That Code quality is important, and any high-performing team knows it, but do you follow a guideline to standardize your codebase and make sure that everyone is going and looking in the same direction?
Making a brief introduction, this is the goal of a linter: A tool that analyzes your source code to identify programming errors, bugs, and suspicious constructions (Wikipedia).
The main objective is to ensure that your code follows the same rules and practices, to look like the entire code was written by the same person.
In a large variety of linters from Ruby, we have RuboCop (available as a gem) that follows the best practices described in The Ruby Style Guide.
One of the advantages of using a linter is to save time reviewing code because it prevents small issues like inconsistent variable names and practices during the development process. With that, the code review is more efficient, and it can be focused on implementations and features requirements.
Starting using RuboCop is very straightforward and doesn’t depend on anyone else to setup it. You can install the gem and run it immediately during your workflow.
To install the RuboCop, it’s quick and easy. Let’s consider here that all your Ruby environment is working, so just execute the following command to install the latest RuboCop version available:
$ gem install rubocop
RuboCop officially supports the MRI 2.5+ and jRuby 9.2+ implementations. You can also install directly in the project using Bundler, adding the gem to your
Gemfile, and then run
The RuboCop behavior can be controlled in the
.rubocop.yml file in the root path where you want to execute it. In this file, you can enable/disable certain cops (rules) or change their behavior.
All cops are grouped into departments: Style, Layout, Lint, Naming, Security, Metrics, Migration, Bundler, and Gemspec. You can read about the cops and their departments in the documentation. For reference purposes, check the configuration file that we use in SourceLevel in our linter’s configuration repository.
.rubocop.yml file has the following structure:
inherit_from: ../.rubocop.yml require: rubocop-rails Style/Encoding: Enabled: false Layout/LineLength: Max: 99 ...
Note 1: We’re using inherit_from to inherit all defined cops in the other file. See more in the documentation.
Note 2: If you’re using Rails, it’s important to require the rubocop-rails extension (remember to add it to your Gemfile), which will force RuboCop to follow the conventions and good practices defined by the Rails community.
By default, when executed, the RuboCop looks for
.rubocop.yml in the current directory, then in your home path (
~/.rubocop.yml), and in the last case it will use the defaults. More details about RuboCop’s configuration file can be found on the documentation.
If you want to create your configuration file, which I encourage, a good starting point is to use the configuration available in the RuboCop repository as a reference. You can review cop by cop and configure what suits you. Just remember to check the cop availability for the version of RuboCop that you’re using.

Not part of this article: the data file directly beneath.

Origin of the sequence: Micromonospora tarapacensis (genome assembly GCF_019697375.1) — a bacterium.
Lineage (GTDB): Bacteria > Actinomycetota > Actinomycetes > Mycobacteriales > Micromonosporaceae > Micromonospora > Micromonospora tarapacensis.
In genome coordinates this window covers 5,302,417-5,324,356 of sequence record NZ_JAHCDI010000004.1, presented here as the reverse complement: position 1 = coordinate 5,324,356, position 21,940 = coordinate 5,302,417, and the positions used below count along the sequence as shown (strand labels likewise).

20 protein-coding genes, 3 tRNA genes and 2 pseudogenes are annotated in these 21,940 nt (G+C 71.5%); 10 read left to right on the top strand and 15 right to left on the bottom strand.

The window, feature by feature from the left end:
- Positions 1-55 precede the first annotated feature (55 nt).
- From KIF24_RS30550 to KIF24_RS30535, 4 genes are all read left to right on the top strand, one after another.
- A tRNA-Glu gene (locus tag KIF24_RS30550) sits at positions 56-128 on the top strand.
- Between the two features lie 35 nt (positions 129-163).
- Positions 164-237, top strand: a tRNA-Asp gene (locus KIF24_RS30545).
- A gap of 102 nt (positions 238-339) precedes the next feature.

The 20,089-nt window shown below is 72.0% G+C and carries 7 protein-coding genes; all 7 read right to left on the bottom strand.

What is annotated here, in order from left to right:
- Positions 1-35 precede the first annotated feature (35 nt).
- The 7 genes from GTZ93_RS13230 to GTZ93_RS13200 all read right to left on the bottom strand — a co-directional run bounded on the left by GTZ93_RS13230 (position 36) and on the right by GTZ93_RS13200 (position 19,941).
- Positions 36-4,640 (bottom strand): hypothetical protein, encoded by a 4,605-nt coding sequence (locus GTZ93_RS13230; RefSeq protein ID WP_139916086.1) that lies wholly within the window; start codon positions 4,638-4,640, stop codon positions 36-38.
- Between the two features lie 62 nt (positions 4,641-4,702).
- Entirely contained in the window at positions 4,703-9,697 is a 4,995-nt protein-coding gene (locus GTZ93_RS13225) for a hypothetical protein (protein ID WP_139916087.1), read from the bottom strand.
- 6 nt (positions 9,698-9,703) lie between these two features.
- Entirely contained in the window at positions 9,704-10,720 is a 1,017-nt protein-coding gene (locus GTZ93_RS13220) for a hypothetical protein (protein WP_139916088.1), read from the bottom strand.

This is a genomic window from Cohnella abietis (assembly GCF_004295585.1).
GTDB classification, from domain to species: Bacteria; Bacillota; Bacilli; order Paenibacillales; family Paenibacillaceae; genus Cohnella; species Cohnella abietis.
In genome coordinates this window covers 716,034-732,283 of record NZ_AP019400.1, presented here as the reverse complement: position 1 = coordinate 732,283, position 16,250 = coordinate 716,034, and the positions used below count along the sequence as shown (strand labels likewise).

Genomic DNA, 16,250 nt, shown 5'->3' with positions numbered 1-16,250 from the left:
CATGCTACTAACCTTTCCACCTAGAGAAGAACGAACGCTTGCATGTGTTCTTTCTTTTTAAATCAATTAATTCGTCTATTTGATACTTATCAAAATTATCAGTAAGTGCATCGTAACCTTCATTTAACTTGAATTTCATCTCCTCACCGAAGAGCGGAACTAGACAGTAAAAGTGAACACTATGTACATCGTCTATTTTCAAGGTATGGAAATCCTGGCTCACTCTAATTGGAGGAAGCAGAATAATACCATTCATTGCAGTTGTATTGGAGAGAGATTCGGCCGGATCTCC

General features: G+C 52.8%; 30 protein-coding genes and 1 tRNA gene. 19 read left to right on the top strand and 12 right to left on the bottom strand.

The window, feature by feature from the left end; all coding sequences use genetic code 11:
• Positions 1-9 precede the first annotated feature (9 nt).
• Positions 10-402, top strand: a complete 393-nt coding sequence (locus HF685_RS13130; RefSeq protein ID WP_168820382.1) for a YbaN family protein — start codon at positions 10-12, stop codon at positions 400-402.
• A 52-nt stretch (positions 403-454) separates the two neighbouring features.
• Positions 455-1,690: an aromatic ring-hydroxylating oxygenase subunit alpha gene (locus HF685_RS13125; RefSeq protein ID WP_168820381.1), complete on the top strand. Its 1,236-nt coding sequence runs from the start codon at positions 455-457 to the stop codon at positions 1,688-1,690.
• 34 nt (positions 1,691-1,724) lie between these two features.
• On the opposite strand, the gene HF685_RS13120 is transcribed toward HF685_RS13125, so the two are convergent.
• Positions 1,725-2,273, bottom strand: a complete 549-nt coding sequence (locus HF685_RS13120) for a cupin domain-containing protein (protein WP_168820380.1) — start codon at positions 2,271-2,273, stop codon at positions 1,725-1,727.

Keep in mind that style rules that belong to the
Style namespace are configurable and optional. A good recommendation is that these rules need to be discussed and defined with the entire team, not by a single person.
It’s nice to mention that you can write your own cops, called Custom Cops. With that, you can create your own rules, defining your practices to ensure that they will be followed. You can find more information about this process in documentation.
To use the RuboCop you just need to navigate to the directory where you want to run the linter, and execute:
You can specify a file/path too:
$ rubocop lib/file.rb
It’s possible to specify a list of directories and files:
$ rubocop app/ spec/ lib/file.rb
After running RuboCop, you’ll get an output with offenses, like:
Offenses: test.rb:1:1: C: Style/FrozenStringLiteralComment: Missing magic comment # frozen_string_literal: true. def badName ^ test.rb:1:5: C: Naming/MethodName: Use snake_case for method names. def badName ^^^^^^^ test.rb:2:3: C: Style/GuardClause: Use a guard clause instead of wrapping the code inside a conditional expression. if something ^^ test.rb:2:3: C: Style/IfUnlessModifier: Favor modifier if usage when having a single-line body. Another good alternative is the usage of control flow &&/||. if something ^^ test.rb:4:5: W: Layout/EndAlignment: end at 4, 4 is not aligned with if at 2, 2. end ^^^ 1 file inspected, 5 offenses detected
A great thing about RuboCop is the autocorrecting feature. This option fix automatically all possible offenses in your code, based on defined rules. In our case, we use
-a that fix safe offenses, but you can be more optimistic and use
-A to fix all offenses (including unsafe), but you need to use it with caution.
To use them, you just need to run RuboCop with this autocorrecting argument:
$ rubocop --auto-correct # or $ rubocop -a
You can check all RoboCop’s arguments using the
$ rubocop --help
Just for linking purposes, you can check the documentation to know more about autocorrect.
Integrating with other tools
RuboCop integrates with many other tools. You may integrate it into your code editor to run it every time you save a file, and you’ll immediately get its insights.
For a list of currently supported code editors, you can check this page on documentation, and if your favorite is not listed, it’s a great opportunity to contribute to RuboCop implementing an integration.
Another great usage is creating a Git Hook to run RuboCop before every commit. You can also setup RuboCop to be run into your Continuous Integration service (such as GitHub Actions) to have some insights for every commit. In all cases, more details can be found in the documentation.
I hope you enjoyed the content, and thank you for reading.
Functional Programming Enthusiast. Interested in Ruby, Elixir, and DevOps.